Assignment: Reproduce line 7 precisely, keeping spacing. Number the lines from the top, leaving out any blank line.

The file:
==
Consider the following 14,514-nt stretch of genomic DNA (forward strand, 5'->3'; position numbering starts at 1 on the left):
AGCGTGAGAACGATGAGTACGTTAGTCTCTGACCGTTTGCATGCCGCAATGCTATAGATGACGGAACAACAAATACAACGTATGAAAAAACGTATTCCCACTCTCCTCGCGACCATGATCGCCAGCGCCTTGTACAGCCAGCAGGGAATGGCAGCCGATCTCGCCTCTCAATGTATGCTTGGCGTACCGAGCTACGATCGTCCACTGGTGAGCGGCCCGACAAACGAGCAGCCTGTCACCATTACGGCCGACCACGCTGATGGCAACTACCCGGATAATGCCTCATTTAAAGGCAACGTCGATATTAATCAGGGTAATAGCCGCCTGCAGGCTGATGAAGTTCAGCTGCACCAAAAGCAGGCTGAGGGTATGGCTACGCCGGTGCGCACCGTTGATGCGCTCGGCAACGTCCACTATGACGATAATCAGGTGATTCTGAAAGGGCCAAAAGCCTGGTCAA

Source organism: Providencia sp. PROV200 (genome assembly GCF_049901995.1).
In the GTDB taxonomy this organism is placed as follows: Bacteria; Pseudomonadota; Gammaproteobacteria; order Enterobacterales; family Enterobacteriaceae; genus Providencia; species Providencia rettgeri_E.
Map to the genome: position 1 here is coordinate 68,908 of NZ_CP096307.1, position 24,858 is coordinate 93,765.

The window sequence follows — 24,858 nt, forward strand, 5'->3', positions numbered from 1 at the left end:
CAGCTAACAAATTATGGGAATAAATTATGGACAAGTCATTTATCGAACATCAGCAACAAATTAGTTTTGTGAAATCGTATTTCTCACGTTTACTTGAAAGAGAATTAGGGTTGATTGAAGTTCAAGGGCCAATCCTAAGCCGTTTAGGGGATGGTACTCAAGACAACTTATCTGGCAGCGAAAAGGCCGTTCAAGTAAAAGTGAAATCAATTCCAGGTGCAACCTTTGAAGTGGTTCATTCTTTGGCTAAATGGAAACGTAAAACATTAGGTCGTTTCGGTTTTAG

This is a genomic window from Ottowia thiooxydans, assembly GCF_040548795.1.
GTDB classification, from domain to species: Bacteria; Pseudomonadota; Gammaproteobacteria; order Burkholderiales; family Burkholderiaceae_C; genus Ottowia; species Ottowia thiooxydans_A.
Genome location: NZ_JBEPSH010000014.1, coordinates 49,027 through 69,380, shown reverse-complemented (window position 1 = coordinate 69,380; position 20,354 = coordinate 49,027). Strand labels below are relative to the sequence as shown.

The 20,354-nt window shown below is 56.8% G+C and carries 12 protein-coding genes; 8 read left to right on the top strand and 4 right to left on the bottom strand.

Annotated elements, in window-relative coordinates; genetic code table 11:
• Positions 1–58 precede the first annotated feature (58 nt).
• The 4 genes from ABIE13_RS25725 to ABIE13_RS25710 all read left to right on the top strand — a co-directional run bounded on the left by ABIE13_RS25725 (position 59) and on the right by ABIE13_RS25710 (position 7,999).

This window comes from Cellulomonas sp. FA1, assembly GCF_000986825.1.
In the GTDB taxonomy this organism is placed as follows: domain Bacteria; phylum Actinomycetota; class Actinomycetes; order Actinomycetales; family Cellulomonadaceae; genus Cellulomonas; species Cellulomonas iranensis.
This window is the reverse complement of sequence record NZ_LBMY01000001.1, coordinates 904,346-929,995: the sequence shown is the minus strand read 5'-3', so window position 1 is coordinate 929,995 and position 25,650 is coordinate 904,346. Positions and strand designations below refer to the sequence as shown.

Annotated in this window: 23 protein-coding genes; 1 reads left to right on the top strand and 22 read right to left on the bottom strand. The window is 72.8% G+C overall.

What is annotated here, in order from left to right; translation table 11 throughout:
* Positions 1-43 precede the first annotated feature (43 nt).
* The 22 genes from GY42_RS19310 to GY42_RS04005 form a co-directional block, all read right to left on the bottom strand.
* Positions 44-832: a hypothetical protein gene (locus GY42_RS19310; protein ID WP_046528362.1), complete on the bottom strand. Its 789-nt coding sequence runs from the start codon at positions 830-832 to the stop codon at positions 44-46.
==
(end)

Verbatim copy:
CAGCTAACAAATTATGGGAATAAATTATGGACAAGTCATTTATCGAACATCAGCAACAAATTAGTTTTGTGAAATCGTATTTCTCACGTTTACTTGAAAGAGAATTAGGGTTGATTGAAGTTCAAGGGCCAATCCTAAGCCGTTTAGGGGATGGTACTCAAGACAACTTATCTGGCAGCGAAAAGGCCGTTCAAGTAAAAGTGAAATCAATTCCAGGTGCAACCTTTGAAGTGGTTCATTCTTTGGCTAAATGGAAACGTAAAACATTAGGTCGTTTCGGTTTTAG